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Witness to history: Harry Benson’s Bobby Kennedy assassination images


December 2017 issue News

Famed photojournalist Harry Benson has always prided himself on “being at the center of things” and “getting the goods” when it comes to an assignment. That commitment to return with great pictures, no matter how harrowing the conditions, was in evidence when he received the June 1968 assignment to cover Sen. Robert F. Kennedy after he won California’s presidential primary.“I was standing on a chair photographing Bobby in the Ambassador Hotel and followed him as he headed for a... Continue Reading >

Harry Benson has photographed it all


December 2017 issue Profiles

“Harry Benson? You’re going to interview Harry Benson?” Liz Smith, the 94-year-old doyenne of the New York City gossip corps, asks when I telephone her about her longtime friend. “He’s a charmer. You’ll love him. Everybody loves Harry.”It’s a comment I’ll encounter again and again as I research Glasgow, Scotland-born Benson, the world-famous photographer who’s made iconic images of The Beatles, Muhammad Ali, Michael Jackson, and every U.S. president since Eisenhower. In... Continue Reading >

Photo series highlights human trafficking in Kenya


September 2017 issue News

One way to garner support for a cause is to put a face on it. But what to do when there’s no face to feature, such as the case with human trafficking victims, who need their identities concealed?© Matilde SimasWhen fine art and documentary photographer Matilde Simas volunteered with HAART Kenya, a nonprofit that supports victims of human trafficking, she had to devise ways to capture portraits without revealing victims’ faces. Adult victims chose to pose with their hands covering... Continue Reading >

Three photographers win $30,000 Catchlight fellowships


July 2017 issue News

Three photographers received the first annual CatchLight Fellowship—a $30,000 grant for thought-provoking photography projects intended to further social good. More than 300 photographers applied for the grants, submitting portfolios, project proposal essays, and letters of recommendation, as well as participating in an interview process. They also were required to identify a partner organization they’d like to team up with on their proposed projects. © Tomas van HoutryveSarah... Continue Reading >

It’s not wedding photojournalism, but it looks like it


June 2017 issue Profiles

Allison and Brian Callaway Polish RealityBefore they stepped behind the camera, both Allison and Brian Callaway made their living in front of it. Brian worked for years as an actor and Allison as a model. Despite living in someone else’s lens, the L.A. couple say neither ever felt comfortable being photographed.Years ago, when Allison and Brian transitioned their Los Angeles-based Callaway Gable Studios to professional wedding photography, they channeled that discomfort. Their experience... Continue Reading >

Can you make a street portrait in 30 seconds flat?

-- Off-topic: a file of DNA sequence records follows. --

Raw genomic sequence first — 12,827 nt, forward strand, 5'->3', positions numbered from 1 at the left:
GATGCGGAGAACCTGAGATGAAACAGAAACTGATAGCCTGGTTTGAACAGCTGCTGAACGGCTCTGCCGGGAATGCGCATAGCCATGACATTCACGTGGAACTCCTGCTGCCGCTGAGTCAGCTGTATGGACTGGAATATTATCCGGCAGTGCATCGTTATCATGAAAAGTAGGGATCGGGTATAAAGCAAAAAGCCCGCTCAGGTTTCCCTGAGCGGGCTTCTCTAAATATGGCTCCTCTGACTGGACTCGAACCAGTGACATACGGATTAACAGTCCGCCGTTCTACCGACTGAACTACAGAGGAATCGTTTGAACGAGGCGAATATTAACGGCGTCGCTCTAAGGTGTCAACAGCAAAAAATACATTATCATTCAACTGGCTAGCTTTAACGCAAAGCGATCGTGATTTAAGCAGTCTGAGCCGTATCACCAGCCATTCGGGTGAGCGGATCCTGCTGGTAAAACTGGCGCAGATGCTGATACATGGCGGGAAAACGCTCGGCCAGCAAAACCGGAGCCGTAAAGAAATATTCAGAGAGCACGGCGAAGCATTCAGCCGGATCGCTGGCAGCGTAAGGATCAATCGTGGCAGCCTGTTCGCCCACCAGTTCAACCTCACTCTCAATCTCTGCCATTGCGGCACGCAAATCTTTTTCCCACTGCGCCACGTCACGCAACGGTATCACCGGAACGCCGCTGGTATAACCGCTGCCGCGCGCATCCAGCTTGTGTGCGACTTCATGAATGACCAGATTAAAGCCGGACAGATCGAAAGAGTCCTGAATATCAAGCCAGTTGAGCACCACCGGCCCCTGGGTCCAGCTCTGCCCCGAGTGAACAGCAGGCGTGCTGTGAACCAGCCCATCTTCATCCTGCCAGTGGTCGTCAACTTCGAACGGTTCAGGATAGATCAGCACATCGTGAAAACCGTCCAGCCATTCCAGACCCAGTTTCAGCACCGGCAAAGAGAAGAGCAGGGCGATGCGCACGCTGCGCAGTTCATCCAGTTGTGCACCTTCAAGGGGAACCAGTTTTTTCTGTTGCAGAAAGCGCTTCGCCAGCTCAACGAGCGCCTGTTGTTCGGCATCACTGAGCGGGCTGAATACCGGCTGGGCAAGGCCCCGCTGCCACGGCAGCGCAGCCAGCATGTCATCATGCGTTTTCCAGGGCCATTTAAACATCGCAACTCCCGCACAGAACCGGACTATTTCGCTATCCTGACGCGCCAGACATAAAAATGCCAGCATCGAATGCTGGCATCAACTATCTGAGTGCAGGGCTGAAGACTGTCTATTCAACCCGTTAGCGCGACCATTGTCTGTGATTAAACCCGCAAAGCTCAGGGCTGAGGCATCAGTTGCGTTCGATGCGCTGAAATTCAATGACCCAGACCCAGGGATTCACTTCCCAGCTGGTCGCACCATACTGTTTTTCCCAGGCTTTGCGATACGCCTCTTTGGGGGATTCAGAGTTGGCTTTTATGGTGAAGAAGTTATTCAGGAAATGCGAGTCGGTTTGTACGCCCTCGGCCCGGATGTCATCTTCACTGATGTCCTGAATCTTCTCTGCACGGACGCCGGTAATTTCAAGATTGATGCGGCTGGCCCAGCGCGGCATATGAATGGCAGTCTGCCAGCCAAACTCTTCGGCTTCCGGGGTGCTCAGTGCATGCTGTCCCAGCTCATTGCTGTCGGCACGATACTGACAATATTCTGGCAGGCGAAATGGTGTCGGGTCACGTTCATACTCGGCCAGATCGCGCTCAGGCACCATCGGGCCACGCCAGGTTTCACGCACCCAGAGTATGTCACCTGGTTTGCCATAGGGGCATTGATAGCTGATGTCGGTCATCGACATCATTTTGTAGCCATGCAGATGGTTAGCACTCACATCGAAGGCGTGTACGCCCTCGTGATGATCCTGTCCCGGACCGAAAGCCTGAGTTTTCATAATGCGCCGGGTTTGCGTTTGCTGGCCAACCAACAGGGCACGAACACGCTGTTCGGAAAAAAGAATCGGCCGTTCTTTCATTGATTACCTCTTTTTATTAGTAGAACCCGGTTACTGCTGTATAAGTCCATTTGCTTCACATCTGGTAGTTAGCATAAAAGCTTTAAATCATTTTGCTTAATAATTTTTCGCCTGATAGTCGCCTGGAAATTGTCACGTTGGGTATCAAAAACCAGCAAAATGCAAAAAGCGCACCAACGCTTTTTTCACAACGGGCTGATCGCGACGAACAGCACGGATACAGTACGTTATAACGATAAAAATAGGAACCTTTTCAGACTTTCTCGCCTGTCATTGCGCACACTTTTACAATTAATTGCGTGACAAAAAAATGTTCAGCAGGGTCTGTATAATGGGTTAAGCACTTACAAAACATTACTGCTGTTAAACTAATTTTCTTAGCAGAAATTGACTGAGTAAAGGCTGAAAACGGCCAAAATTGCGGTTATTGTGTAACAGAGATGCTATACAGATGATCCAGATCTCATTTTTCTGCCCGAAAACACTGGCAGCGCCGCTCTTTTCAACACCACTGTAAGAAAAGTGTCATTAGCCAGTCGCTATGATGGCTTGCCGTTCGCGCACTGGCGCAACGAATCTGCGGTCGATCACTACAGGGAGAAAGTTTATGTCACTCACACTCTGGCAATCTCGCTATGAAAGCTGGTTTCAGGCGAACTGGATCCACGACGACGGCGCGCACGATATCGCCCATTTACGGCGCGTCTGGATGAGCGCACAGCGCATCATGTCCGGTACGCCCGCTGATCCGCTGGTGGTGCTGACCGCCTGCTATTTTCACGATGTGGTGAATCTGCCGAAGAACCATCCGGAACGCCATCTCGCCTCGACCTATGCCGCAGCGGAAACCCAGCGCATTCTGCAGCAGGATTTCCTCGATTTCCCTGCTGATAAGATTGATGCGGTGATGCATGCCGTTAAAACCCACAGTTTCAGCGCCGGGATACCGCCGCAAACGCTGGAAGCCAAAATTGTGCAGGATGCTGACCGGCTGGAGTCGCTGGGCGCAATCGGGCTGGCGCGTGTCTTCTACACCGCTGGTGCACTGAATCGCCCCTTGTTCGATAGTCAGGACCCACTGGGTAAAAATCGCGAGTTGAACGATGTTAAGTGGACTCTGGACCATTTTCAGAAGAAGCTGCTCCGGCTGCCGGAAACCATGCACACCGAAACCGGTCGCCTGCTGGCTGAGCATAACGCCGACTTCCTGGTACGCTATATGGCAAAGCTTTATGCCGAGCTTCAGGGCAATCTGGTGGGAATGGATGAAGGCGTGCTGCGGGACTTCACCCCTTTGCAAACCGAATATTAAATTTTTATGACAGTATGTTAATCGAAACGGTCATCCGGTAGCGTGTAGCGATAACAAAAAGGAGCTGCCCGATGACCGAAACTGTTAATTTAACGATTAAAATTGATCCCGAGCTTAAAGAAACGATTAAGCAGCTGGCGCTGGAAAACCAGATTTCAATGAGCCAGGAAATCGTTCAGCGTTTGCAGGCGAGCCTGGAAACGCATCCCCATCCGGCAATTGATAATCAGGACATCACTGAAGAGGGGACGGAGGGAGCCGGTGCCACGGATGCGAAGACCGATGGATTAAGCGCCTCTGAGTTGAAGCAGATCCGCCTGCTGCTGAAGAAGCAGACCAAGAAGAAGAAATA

May 2017 issue News

It’s easy to get lost in the eyes of Nicola Davison Reed’s eclectic street portrait subjects. And yet the subjects were strangers to Reed, and the images were made in just 30 seconds. We caught up with Davison Reed, who lives in Tuxford, England, to find out more about her personal project “30 Seconds of Street Portrait.”Many photographers find it tough to approach strangers on the street. What’s your tack?My strategy is clear the mind. It can be as tough as you make it or as... Continue Reading >

The seeds that could save humanity


9.7.2016 News

Designed to survive any threat—failures of refrigeration, terrorism, explosions, rising sea levels, and the worst climate change predictions—the Global Seed Vault stands cached in the Arctic landscape of Plateau Mountain on an island in the Norwegian archipelego of Svalbard. In "Seeds on Ice: Svalbard and the Global Seed Vault," images by renowned Norwegian photographer Mari Tefre, National Geographic and Traveler photographer Jim Richardson, and author Cary Fowler, who led the initial... Continue Reading >

Kenneth C. Holston tells Baltimore rioters’ story


September 2016 issue News

In April 2015, when U.S. Air Force photojournalist Kenneth C. Holston heard news of the riots in Baltimore, he headed straight for the action.“I'd just returned from photographing jets taking off,” says Holston, who was stationed at South Carolina's Shaw Air Force Base at the time. “I saw on CNN things starting to happen in Baltimore and I wanted to cover it. So I got a ticket.” After he flew in, he rented a car and used Google Maps to navigate to the CVS that rioters had just set... Continue Reading >

Magical communion


February 2016 issue Profiles

Terri Gold unveils a common humanityOne friend told her she was crazy; another said she was insane. Others were even less kind. “I didn’t really blame them for telling me I was nutty to travel to Niger in West Africa in 2014,” says Manhattan-based Terri Gold. “After all, Ebola had recently broken out [in West  Africa] and the U.S. State Department was warning against traveling to much of the country.” The Peace Corps and other NGOs had already pulled out of Niger due to threats from... Continue Reading >
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